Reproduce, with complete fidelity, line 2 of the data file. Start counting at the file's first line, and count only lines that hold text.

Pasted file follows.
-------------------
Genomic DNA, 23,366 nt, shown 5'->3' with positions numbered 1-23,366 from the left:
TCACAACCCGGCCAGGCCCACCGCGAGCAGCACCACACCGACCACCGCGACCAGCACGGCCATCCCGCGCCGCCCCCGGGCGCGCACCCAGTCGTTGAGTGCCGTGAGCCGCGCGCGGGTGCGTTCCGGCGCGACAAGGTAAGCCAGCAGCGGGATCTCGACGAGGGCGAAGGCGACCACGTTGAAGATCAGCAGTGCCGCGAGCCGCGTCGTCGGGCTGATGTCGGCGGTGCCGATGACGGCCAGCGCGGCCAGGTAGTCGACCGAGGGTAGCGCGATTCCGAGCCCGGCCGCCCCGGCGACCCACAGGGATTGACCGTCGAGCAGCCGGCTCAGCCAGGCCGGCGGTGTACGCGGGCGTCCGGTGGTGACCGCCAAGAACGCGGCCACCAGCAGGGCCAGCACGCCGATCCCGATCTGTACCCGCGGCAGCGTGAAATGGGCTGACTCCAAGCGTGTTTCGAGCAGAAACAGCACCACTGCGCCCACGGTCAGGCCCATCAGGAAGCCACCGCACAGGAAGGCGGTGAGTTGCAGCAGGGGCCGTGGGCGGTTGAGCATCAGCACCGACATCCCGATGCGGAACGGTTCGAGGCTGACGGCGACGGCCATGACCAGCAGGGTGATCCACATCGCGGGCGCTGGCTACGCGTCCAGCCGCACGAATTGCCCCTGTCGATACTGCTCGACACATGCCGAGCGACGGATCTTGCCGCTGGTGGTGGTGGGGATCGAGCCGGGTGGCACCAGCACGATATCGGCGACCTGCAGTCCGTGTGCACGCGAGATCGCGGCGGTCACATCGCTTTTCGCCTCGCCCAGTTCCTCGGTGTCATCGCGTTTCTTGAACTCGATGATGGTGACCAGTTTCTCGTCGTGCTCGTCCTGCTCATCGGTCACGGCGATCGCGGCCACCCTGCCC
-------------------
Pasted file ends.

TCACAACCCGGCCAGGCCCACCGCGAGCAGCACCACACCGACCACCGCGACCAGCACGGCCATCCCGCGCCGCCCCCGGGCGCGCACCCAGTCGTTGAGTGCCGTGAGCCGCGCGCGGGTGCGTTCCGGCGCGACAAGGTAAGCCAGCAGCGGGATCTCGACGAGGGCGAAGGCGACCACGTTGAAGATCAGCAGTGCCGCGAGCCGCGTCGTCGGGCTGATGTCGGCGGTGCCGATGACGGCCAGCGCGGCCAGGTAGTCGACCGAGGGTAGCGCGATTCCGAGCCCGGCCGCCCCGGCGACCCACAGGGATTGACCGTCGAGCAGCCGGCTCAGCCAGGCCGGCGGTGTACGCGGGCGTCCGGTGGTGACCGCCAAGAACGCGGCCACCAGCAGGGCCAGCACGCCGATCCCGATCTGTACCCGCGGCAGCGTGAAATGGGCTGACTCCAAGCGTGTTTCGAGCAGAAACAGCACCACTGCGCCCACGGTCAGGCCCATCAGGAAGCCACCGCACAGGAAGGCGGTGAGTTGCAGCAGGGGCCGTGGGCGGTTGAGCATCAGCACCGACATCCCGATGCGGAACGGTTCGAGGCTGACGGCGACGGCCATGACCAGCAGGGTGATCCACATCGCGGGCGCTGGCTACGCGTCCAGCCGCACGAATTGCCCCTGTCGATACTGCTCGACACATGCCGAGCGACGGATCTTGCCGCTGGTGGTGGTGGGGATCGAGCCGGGTGGCACCAGCACGATATCGGCGACCTGCAGTCCGTGTGCACGCGAGATCGCGGCGGTCACATCGCTTTTCGCCTCGCCCAGTTCCTCGGTGTCATCGCGTTTCTTGAACTCGATGATGGTGACCAGTTTCTCGTCGTGCTCGTCCTGCTCATCGGTCACGGCGATCGCGGCCACCCTGCCC